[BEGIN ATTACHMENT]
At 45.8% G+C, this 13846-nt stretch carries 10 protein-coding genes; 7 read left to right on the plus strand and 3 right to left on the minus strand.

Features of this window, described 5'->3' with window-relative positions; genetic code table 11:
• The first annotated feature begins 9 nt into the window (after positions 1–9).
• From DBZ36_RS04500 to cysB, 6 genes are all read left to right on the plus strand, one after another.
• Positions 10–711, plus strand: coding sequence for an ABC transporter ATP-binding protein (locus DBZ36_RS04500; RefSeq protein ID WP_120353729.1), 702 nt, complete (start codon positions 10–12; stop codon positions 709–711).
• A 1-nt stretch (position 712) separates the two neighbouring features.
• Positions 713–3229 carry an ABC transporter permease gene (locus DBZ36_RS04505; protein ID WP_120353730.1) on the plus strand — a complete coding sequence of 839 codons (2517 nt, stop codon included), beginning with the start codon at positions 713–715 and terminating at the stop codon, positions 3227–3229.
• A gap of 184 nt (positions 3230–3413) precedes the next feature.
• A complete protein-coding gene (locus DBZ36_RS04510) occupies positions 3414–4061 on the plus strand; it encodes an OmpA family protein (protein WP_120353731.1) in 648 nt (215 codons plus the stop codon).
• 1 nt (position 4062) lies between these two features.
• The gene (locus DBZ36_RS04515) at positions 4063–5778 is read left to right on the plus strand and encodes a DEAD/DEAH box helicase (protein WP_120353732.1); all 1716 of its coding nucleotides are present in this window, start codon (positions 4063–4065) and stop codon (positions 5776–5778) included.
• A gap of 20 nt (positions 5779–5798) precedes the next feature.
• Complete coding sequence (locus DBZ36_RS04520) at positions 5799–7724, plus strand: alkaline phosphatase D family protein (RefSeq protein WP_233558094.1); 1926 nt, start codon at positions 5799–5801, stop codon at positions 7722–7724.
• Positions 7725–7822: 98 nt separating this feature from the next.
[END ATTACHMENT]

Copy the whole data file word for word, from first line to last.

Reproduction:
At 45.8% G+C, this 13846-nt stretch carries 10 protein-coding genes; 7 read left to right on the plus strand and 3 right to left on the minus strand.

Features of this window, described 5'->3' with window-relative positions; genetic code table 11:
• The first annotated feature begins 9 nt into the window (after positions 1–9).
• From DBZ36_RS04500 to cysB, 6 genes are all read left to right on the plus strand, one after another.
• Positions 10–711, plus strand: coding sequence for an ABC transporter ATP-binding protein (locus DBZ36_RS04500; RefSeq protein ID WP_120353729.1), 702 nt, complete (start codon positions 10–12; stop codon positions 709–711).
• A 1-nt stretch (position 712) separates the two neighbouring features.
• Positions 713–3229 carry an ABC transporter permease gene (locus DBZ36_RS04505; protein ID WP_120353730.1) on the plus strand — a complete coding sequence of 839 codons (2517 nt, stop codon included), beginning with the start codon at positions 713–715 and terminating at the stop codon, positions 3227–3229.
• A gap of 184 nt (positions 3230–3413) precedes the next feature.
• A complete protein-coding gene (locus DBZ36_RS04510) occupies positions 3414–4061 on the plus strand; it encodes an OmpA family protein (protein WP_120353731.1) in 648 nt (215 codons plus the stop codon).
• 1 nt (position 4062) lies between these two features.
• The gene (locus DBZ36_RS04515) at positions 4063–5778 is read left to right on the plus strand and encodes a DEAD/DEAH box helicase (protein WP_120353732.1); all 1716 of its coding nucleotides are present in this window, start codon (positions 4063–4065) and stop codon (positions 5776–5778) included.
• A gap of 20 nt (positions 5779–5798) precedes the next feature.
• Complete coding sequence (locus DBZ36_RS04520) at positions 5799–7724, plus strand: alkaline phosphatase D family protein (RefSeq protein WP_233558094.1); 1926 nt, start codon at positions 5799–5801, stop codon at positions 7722–7724.
• Positions 7725–7822: 98 nt separating this feature from the next.